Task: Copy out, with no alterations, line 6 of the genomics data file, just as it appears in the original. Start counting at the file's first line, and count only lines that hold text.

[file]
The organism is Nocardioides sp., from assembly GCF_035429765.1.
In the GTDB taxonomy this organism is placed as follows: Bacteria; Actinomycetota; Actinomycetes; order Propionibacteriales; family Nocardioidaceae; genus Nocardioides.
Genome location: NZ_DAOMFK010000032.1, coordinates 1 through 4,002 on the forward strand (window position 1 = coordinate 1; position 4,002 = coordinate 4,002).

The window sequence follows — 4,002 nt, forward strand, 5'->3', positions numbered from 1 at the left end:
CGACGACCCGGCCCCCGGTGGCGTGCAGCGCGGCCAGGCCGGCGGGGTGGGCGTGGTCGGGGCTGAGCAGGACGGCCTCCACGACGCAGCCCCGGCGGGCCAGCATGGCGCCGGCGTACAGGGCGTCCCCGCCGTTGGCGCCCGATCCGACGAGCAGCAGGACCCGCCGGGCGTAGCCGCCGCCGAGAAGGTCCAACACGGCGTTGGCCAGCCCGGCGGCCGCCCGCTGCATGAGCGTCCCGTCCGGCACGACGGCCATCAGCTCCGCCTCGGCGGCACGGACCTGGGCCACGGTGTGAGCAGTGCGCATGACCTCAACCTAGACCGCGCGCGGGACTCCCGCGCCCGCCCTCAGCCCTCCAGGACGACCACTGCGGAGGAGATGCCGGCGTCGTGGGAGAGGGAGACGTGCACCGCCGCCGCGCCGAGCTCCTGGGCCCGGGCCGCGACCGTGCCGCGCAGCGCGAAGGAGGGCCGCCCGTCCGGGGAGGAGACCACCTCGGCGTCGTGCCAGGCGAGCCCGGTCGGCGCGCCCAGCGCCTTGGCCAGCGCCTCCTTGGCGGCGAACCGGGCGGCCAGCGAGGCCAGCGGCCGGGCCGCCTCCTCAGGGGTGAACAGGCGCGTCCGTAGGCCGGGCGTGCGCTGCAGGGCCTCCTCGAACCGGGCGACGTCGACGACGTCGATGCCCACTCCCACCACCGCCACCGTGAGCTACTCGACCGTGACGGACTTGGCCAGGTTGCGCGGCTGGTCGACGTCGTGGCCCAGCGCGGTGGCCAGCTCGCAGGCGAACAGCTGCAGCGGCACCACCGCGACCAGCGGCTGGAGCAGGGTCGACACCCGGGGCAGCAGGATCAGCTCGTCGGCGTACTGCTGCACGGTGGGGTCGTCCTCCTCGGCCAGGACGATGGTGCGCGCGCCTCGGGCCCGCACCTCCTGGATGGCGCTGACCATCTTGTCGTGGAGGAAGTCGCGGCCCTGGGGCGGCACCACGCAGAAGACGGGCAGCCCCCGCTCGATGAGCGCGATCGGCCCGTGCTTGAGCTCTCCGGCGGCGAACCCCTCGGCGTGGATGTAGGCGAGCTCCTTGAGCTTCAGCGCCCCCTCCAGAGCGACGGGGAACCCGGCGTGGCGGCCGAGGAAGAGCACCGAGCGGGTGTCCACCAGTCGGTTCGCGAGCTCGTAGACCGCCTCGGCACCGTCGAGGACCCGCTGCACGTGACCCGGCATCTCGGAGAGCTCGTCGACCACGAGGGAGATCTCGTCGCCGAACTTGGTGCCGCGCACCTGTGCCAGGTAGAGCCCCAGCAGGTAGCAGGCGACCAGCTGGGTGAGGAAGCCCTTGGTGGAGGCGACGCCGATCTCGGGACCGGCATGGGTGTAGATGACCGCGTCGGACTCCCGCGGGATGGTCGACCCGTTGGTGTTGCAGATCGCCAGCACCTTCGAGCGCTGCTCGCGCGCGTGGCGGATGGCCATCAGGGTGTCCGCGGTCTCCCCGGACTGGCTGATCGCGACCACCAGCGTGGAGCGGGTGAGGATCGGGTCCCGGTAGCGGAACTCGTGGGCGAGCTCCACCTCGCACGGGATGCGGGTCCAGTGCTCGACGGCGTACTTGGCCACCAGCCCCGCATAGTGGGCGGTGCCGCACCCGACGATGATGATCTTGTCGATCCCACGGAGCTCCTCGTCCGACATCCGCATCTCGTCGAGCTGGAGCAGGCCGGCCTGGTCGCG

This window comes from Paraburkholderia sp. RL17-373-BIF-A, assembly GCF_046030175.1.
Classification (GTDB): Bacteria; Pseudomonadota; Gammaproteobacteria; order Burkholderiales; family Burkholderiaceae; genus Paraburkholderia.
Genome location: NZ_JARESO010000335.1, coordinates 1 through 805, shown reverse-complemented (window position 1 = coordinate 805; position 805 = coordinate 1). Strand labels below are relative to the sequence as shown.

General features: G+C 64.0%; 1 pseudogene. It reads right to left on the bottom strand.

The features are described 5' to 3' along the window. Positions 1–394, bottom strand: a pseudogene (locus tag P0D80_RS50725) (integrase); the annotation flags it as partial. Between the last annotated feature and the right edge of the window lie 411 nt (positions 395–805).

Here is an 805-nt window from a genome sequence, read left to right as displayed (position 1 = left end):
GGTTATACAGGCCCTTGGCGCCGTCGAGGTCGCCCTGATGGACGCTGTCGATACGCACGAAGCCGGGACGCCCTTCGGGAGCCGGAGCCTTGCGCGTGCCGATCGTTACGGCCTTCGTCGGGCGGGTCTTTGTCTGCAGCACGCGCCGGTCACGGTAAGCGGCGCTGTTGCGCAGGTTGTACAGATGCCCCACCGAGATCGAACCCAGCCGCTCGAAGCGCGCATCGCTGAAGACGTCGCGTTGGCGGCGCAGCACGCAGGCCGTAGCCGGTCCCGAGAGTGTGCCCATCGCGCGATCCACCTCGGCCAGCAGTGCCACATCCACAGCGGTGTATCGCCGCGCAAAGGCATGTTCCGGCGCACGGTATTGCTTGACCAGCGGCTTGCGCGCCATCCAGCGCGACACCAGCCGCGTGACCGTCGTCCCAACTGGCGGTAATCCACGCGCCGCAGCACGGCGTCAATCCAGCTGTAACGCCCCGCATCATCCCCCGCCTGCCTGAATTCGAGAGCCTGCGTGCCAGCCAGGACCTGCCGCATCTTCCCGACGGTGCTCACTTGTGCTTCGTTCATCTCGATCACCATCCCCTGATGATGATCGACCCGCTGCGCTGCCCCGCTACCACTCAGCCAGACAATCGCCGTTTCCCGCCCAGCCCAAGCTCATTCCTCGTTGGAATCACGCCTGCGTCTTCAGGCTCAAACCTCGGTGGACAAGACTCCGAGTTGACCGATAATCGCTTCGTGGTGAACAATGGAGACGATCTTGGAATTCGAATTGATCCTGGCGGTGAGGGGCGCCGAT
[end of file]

This window comes from Paraburkholderia sp. RL17-373-BIF-A, assembly GCF_046030175.1.